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IN WIN BUC Mid Tower Chassis Review - Inside The IN WIN BUC Mid Tower Case

We don't quite get the naming for the chassis, but we really like what the BUC had to offer. Let's have a look at this new mid tower chassis from IN WIN.

| Mid-Tower Cases in Cases, Cooling & PSU | Posted: May 10, 2011 2:58 am
TweakTown Rating: 87%      Manufacturer: IN WIN

Inside The IN WIN BUC Mid Tower Case

 

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Lifting the tabs on the door panels and sliding them to the rear allows them do get out of the way for now. Inside the chassis what hits you first is that color of all the tool-free mechanisms and the fans. In the top hard drive tray you will find the manual, and the hardware box is strapped to the motherboard tray.

 

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In the front you have four 5.25" drive bays all with knobe that pull out to unlock, and push in to lock the device in place. The same thing can be said for the floppy drive bay just under it. The five hard drive trays are stiff and take a lot of effort to remove them. While it makes for a very secure fit, it almost thought I was going to break them.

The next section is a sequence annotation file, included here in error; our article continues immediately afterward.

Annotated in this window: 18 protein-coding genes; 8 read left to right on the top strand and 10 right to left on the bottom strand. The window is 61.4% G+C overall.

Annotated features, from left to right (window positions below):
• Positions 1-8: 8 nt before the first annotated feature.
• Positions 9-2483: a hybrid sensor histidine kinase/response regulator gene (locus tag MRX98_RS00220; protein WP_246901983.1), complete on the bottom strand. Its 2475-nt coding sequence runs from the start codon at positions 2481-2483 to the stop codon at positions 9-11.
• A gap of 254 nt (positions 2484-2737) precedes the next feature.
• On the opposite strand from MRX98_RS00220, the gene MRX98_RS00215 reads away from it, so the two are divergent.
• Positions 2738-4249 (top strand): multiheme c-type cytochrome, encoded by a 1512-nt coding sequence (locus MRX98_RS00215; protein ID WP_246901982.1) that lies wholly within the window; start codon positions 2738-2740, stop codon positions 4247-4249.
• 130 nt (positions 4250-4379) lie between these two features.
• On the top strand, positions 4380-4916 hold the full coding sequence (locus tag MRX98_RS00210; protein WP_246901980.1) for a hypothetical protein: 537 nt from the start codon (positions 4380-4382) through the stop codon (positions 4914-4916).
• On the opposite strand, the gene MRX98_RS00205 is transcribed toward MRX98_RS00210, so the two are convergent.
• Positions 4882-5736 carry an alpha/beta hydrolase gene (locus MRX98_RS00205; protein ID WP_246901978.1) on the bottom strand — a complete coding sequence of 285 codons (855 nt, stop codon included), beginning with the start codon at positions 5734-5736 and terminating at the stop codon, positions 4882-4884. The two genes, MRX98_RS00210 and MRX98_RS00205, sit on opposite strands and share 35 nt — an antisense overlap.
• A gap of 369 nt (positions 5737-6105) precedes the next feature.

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The motherboard tray has six wire management holes, and a large hole for CPU back plate access. To install an ATX motherboard, you will use the "bump" risers, if you want to install a m-ATX you need to add a couple of included risers.

 

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The back of the chassis holds the 120mm 3-pin powered fan whose blades match the color of the seven tool-free locks on the expansion slots below. A combination of tabs of steel and rubber pads keeps the PSU secure in the bottom.

 

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Behind the motherboard tray there is quite a bit of room. Something I didn't pay attention to until now is the stack of hot swappable hard drive wiring and SATA cables. Only the top four are like this, but it is a nice added feature.

 

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There is a lot of cabling involved with the hot swap setup added to the typical motherboard connections from the front I/O. You will see, there aren't any issues getting it wired back here.

 

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Laying the BUC on its back you can see that under the chassis there is a combination of a plastic frame for the dust filter being designed with the rear feet incorporated into it, with a pair of rubber feet for the front. You also get a peek over the top of the floor at the 120mm fan installed in the top.

 

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